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Friday, September 17, 2021

Policing force

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On June 11 at 1:45 a.m., 18 days before being involved in the fatal shooting of Aaron Bailey, Indianapolis Metropolitan Police Department (IMPD) Officer Carlton Howard conducted a traffic stop near 29th and Martin Luther King Jr. streets.

According to a probable cause affidavit acquired by the Recorder, the driver of the vehicle, a Dodge charger, changed lanes while simultaneously hitting his turn signal and was stopped by Howard for failing to signal continuously for 200 feet before switching lanes. After Howard utilized his air horn several times to get the vehicle to stop, the driver pulled up to a gas pump at a nearby service station. The female passenger got out of the vehicle, and Howard ordered her, at gunpoint, to get back inside. The driver, who was later confirmed to be driving under the influence of alcohol, refused to step out of the vehicle when asked, and Howard pulled him out by the wrist. A second officer assisted Howard in placing handcuffs on the driver, who was later arrested. 


When asked about Howard’s actions on that night, namely giving orders at gunpoint to the passenger of the vehicle, IMPD declined to go on the record “due to pending criminal proceedings,” but provided this statement via email:

“Our officers confront dangerous and life-threatening situations on a daily basis. Our policies create rules to guide officers in deciding to draw their weapons and point them at persons for the safety of citizens and the officers. 

Our policies reflect the law allowing officers to draw and point their weapon at another person when reasonable suspicion exists of criminal activity, and there is a reasonable belief of a dangerous or life-threatening situation. Our officers receive over 16 hours of annual training regarding their decision to draw, point and fire the weapon and when to keep the weapon holstered and not shoot. … IMPD considers every officer’s decision to use force seriously; however, we also recognize the inherently dangerous and expeditious changing environments that our officers often find themselves in. We are continually evaluating officer’s use of force to ensure our officers operate within policy and that our policy adheres to nationally recognized best practices and community sentiment.”

The department’s current Use of Force guidelines do not preclude an officer from unholstering a weapon when serving a high-risk warrant, conducting a building search, making a high-risk vehicle stop or facing other situations where the presentation of a firearm is considered a reasonable use of force. The policy also states that pointing a firearm at a person is a use of force that must be “objectively reasonable” in the circumstances.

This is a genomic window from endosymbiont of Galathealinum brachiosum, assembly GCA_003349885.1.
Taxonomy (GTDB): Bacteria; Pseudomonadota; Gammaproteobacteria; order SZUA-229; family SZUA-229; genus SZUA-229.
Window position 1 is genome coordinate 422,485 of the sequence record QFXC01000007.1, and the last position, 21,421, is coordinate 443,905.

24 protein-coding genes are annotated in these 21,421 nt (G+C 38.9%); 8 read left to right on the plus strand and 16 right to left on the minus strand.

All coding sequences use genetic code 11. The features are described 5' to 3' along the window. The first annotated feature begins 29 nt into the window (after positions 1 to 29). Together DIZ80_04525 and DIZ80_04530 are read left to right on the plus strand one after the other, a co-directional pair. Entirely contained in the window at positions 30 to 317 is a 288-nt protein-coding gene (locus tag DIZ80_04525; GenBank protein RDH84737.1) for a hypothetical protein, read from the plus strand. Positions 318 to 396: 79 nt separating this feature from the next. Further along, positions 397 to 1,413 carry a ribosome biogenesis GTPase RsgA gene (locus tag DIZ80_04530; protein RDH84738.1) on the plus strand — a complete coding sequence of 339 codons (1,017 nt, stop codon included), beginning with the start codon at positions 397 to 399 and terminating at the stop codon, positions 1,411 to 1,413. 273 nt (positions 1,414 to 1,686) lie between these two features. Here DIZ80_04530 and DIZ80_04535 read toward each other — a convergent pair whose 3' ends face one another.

The increased public focus on police conduct has prompted many departments across the country, including IMPD, to examine policies and create training specifically targeted toward garnering a decrease in lethal outcomes.

Earlier this week, IMPD conducted verbal de-escalation training for a number of its officers. The goal, according to an internal document, was to provide public safety professionals with expanded verbal de-escalation tools, enhance officer and community safety, improve relationships between the police and the community, decrease citizen complaints and honor the proud tradition of the police serving as community “guardians of the peace.”

In an opening statement before the training began, IMPD Chief Roach emphasized the importance of the course, saying, “This has been a long time coming.” The chief mentioned that over the past few years, IMPD leadership has tried to implement various de-escalation trainings among the force. He also noted that the group was there to not only learn for themselves and gain tips to go on and train others, but to also “champion” the lessons they were being taught.

“So often … we (arrive on a scene) and we ask and then we tell and then we make,” said Roach. “A lot of our focus is on the make, and we forget about spending a little more time describing what that tell is and engaging people.”


Humane policing